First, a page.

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The Gravity of Adam’s Sin

June 17, 2011

Last evening at Bible Study we studied Shorter Catechism question 15:  What was the sin whereby our first parents fell from the estate wherein they were created?  Answer:  The sin whereby our first parents fell from the estate wherein they were created was their eating the forbidden fruit.

It would seem that the sin of our first parents was simple enough.  They plucked the fruit from a fruit tree.  Yes, it was contrary to what God had told them to do.  Yet, it wasn’t a terrorist attack or blasphemy, was it?  After all, how much could be wrong with taking a b

ite of a most delicious looking piece of naturally grown, preservative and insecticide free fruit?  Well, according Thomas Watson, a lot?

At first glance, Adam’s sin (like most of ours) seem innocent enough.  But Watson reminds us that inherent in sin is more sin and one sinis easily compounded and the gravity exposed.  In A Body of Divinity he writes:

Wherein did it appear to be so great? It was but raptus pomi [the seizing of an apple]. Was it

such a great matter to pluck an apple?

It was against an infinite God. It was malum complexum, a voluminous sin, there were many twisted together in it; as Cicero says of parricide, ‘He who is guilty of it, Plurima committit peccata in uno, he commits many sins in one;’ so there were many sins in this one sin of Adam. It was a big bellied sin, a chain with many links. Ten sins were in it.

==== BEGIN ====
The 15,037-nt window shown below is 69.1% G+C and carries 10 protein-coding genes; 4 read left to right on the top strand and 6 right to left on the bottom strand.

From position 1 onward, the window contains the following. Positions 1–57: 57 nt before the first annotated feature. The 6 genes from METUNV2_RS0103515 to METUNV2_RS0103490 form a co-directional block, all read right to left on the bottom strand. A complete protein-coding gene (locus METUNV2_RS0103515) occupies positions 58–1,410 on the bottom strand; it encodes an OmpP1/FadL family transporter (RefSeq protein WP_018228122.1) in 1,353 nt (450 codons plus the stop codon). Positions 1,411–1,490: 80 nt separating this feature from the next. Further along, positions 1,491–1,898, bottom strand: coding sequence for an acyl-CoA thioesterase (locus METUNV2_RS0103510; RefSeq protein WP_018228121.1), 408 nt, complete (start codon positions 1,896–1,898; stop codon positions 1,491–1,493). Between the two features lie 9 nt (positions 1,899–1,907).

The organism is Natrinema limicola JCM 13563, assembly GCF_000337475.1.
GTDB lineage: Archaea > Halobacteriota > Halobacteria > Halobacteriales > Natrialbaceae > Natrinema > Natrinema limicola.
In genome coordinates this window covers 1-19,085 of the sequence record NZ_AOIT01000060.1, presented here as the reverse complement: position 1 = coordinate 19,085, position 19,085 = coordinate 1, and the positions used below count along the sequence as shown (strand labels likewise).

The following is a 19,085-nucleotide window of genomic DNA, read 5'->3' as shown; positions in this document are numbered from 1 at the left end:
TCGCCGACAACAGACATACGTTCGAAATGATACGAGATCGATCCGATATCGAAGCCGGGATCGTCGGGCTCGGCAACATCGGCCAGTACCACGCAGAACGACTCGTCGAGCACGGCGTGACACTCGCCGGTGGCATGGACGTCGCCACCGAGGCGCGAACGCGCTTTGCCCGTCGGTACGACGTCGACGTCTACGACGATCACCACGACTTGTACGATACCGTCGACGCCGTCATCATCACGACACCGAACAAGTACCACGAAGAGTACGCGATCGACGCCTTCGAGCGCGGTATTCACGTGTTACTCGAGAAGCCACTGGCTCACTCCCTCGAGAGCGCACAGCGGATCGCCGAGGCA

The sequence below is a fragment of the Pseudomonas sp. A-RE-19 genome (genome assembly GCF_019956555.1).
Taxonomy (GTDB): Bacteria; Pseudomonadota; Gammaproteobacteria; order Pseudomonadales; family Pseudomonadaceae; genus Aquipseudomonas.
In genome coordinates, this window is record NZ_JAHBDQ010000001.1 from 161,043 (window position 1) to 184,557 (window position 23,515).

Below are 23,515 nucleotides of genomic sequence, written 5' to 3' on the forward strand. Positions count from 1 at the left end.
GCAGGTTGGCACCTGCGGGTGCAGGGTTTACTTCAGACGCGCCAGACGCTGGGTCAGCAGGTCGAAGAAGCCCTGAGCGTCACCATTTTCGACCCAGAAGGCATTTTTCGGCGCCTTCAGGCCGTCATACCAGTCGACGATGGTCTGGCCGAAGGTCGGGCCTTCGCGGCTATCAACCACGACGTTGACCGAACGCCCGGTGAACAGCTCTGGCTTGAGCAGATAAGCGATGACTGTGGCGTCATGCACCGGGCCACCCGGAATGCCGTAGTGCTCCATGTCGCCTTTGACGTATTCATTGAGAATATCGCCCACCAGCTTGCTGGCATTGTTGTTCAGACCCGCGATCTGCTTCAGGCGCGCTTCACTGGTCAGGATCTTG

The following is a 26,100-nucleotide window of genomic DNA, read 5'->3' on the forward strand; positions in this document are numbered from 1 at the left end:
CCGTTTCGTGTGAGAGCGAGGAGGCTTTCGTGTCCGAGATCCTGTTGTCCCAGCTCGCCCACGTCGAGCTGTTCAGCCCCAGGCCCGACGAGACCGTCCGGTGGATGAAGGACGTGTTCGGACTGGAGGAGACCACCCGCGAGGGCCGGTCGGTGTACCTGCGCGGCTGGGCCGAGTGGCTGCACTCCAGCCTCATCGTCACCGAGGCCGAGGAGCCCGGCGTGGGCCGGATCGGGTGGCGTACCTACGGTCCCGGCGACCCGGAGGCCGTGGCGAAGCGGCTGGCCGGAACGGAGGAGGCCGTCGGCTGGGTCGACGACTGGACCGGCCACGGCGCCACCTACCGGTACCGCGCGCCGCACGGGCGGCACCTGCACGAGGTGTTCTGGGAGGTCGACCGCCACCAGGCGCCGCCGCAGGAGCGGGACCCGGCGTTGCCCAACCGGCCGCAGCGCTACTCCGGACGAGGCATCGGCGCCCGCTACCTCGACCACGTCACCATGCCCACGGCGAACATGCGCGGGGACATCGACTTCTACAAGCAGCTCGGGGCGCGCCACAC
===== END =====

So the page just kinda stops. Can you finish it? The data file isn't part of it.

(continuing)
(i) Incredulity. Our first parents did not believe what God had spoken was truth. God said, They shall die the death in the day they eat of that tree. They believed not that they should die; they could not be persuaded that such fair fruit had death at the door. Thus, by unbelief they made God a liar; nay, which was worse, they believed the devil rather than God.

(ii) Unthankfulness, which is the epitome of all sin. Adam’s sin was committed in the midst of Paradise. God had enriched him with variety of mercies; he had stamped his own image upon him; he had made him lord of the world; gave him of all the trees of the garden to eat (one only excepted), and now to take of that tree! This was high ingratitude; it was like the dye to the wool, which makes it crimson. When Adam’s eyes were opened, and he saw what he had done, well might he be ashamed, and hide himself. How could he who sinned in the midst of Paradise, look God in the face without blushing!

(iii) In Adam’s sin was discontent. Had he not been discontented, he would never have sought to have altered his condition. Adam, one would think, had enough, he differed but little from the angels, he had the robe of innocence to clothe him, and the glory of Paradise to crown him; yet he was not content, he would have more; he would be above the ordinary rank of creatures. How wide was Adam’s heart, that a whole world could not fill it!

(iv) Pride, in that he would be like God. This worm, that was but newly crept out of the dust, now aspired after Deity. ‘Ye shall be as gods,’ said Satan, and Adam hoped to have been so indeed; he supposed the tree of knowledge would have anointed his eyes, and made him omniscient. But, by climbing too high, he got a fall.